- Mathematics and Art: A Cultural History by Lynn Gamwell
by Lynn Gamwell. Princeton University Press, Princeton, NJ, U.S.A., 2015. 576pp., illus. Trade. ISBN: 978-0-691-16528-8.
This is a monumental work of considerable merit. So this review is also more substantial than normal. The book itself is 576 pages in length but is large format, like many arts books, and weighs 3 kilograms! As the title implies, it is a cultural history and, starting from prehistorical time, traces the influence of art on mathematics and mathematics on art through most of history. It is very well organized, but not always chronologically.
The first chapter, art and geometry, examines the very beginnings of shape and counting. Unlike standard history of mathematics texts, the author starts in prehistory and examines all kinds of ancient symmetry in stone flints, designs in pots and cave paintings, as well as clothing remnants found in ancient graves. It is well known that the Greeks pioneered the abstraction of mathematical ideas, and this idea is well covered. However, the coverage is larger than mathematics, broadening to Democritus’s mechanical universe, astronomy and philosophy. The wide-ranging nature of the book means that the relation to religion is not neglected; neither are contributions from other cultures such as Arabic, Hindu and Chinese. Ideas are beautifully illustrated throughout. The first chapter concludes in the 17th century with the contribution of Galileo, Kepler’s (heliocentric) laws and Newtonian mechanics, but there is more than a nod at art, architecture and theism. Of course the dispute between Galileo and the church is well known, but the often-difficult relationships among religion, government and the new renaissance of science is more deeply explored here. The English Civil War is contemporary with Newton’s birth, but the U.S. Declaration of Independence and the French Revolution happened a little later; however, the author wraps things together nicely to launch into the next chapter on proportion. As the author says, mathematics (she means pure mathematics) born at the time of the Ancient Greeks remains wonderfully immune to all the changes in fashion, opinion and religious beliefs.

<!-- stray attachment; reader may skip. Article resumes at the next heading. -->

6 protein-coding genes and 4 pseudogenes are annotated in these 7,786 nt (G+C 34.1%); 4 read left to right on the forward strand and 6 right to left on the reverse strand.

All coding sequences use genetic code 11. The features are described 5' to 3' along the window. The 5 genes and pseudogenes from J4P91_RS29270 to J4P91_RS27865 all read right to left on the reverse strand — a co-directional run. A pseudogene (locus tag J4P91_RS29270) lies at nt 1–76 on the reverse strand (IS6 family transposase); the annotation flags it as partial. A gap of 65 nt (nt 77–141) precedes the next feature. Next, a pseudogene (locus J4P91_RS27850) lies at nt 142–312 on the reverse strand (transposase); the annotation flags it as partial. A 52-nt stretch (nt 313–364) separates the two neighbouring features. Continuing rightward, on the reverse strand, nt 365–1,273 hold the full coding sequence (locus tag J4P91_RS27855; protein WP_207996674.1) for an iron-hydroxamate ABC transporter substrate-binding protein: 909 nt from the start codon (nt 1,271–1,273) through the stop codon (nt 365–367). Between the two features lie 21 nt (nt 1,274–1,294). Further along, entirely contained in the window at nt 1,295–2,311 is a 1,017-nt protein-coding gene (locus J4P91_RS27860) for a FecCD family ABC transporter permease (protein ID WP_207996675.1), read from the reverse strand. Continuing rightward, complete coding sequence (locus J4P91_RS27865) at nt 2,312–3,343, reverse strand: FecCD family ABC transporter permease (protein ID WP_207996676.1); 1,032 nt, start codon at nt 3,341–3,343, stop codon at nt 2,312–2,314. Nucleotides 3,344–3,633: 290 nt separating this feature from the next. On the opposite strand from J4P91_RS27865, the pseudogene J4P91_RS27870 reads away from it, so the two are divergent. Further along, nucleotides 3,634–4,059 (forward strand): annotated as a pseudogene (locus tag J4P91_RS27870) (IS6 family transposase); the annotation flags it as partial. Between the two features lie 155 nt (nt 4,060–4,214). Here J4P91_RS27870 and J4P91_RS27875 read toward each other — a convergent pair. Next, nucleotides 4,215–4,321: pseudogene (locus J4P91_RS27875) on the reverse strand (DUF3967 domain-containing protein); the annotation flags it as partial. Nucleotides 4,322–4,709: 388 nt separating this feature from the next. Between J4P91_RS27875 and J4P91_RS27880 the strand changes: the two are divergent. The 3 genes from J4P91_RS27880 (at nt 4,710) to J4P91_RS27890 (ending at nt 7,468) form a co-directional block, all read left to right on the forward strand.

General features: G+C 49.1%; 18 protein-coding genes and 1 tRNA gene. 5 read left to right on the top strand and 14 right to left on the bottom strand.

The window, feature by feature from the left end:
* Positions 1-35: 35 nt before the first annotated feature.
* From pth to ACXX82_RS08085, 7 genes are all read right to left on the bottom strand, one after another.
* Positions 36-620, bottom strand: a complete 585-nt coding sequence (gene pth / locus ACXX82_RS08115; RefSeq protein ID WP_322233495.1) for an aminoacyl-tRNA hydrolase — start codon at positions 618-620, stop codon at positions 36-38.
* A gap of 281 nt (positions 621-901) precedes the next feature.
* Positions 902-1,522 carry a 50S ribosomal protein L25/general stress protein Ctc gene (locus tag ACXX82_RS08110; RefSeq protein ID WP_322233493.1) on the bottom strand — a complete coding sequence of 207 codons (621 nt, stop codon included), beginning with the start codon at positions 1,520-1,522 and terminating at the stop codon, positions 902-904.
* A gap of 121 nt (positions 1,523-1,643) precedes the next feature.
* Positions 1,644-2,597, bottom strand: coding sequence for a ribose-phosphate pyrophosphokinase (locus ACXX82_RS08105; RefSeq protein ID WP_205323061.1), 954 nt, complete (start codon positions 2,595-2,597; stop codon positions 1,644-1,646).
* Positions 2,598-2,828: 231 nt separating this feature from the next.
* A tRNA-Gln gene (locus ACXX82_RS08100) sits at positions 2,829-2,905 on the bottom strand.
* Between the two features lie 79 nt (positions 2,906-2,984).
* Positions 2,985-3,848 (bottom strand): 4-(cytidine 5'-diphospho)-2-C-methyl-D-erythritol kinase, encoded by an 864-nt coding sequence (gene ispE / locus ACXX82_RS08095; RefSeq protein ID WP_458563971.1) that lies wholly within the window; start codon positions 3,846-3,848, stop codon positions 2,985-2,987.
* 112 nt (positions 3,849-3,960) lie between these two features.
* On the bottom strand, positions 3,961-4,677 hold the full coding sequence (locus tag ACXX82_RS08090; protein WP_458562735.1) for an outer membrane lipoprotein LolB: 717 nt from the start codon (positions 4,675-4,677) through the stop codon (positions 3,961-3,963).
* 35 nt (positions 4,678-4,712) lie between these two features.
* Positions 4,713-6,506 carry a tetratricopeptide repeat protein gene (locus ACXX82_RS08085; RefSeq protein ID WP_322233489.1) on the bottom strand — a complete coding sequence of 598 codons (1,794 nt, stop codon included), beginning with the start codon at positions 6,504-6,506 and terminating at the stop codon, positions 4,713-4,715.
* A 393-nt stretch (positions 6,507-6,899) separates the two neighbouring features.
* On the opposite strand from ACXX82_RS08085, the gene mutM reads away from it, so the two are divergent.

There follows an account of linear perspective, possibly the best account this reviewer has seen, all beautifully illustrated and with considerable technical detail. The Golden Section gets a good airing, but it is also well researched: The pitfall all too easy to fall into is finding the Golden Section everywhere, but the author is quick to state correctly that not until the 19th century is it featured deliberately in art; before this time, it is just a proportion that seems to occur because ratios close to φ:1 are pleasurable to the eye [φ = 125 + 1]. The link between φ and the Fibonacci sequence (1,1,2,3,5,8,13,21,35 . . .), although known for hundreds of years, was not again explored by artists until after Darwin and his scientific breakthroughs in the late 19th century. The author makes this point clear with many beautiful examples. She ends the chapter with the geometric link between φ with spirals and kinetic art.
Chapter 3 is about infinity. The Greeks barely acknowledged it, calling it “not finite,” and the author soon skips to the 17th century, calculus and tangents. Then the chapter moves straight to a description of probability that this reviewer thinks slightly odd. Far better is the account of Cantor and the development of transfinite numbers. The relation of this to fractals is quite well handled, although at this stage there is no mention of the Sierpinski or Koch curves, which are met later in Chapter 12. This chapter leads naturally on to the next on formalism, in which we find an account of some of the axiomatic arguments in mathematics—for example, the work of Euclid — followed by the rejection of the parallel postulate and birth of non-Euclidean geometries in the early 19th century. There is more on Cantor and the birth of the attempts to put the whole of mathematics on an axiomatic footing. The later parts of the chapter move away from mathematics and explore Russian formalism in art as well as linguistics...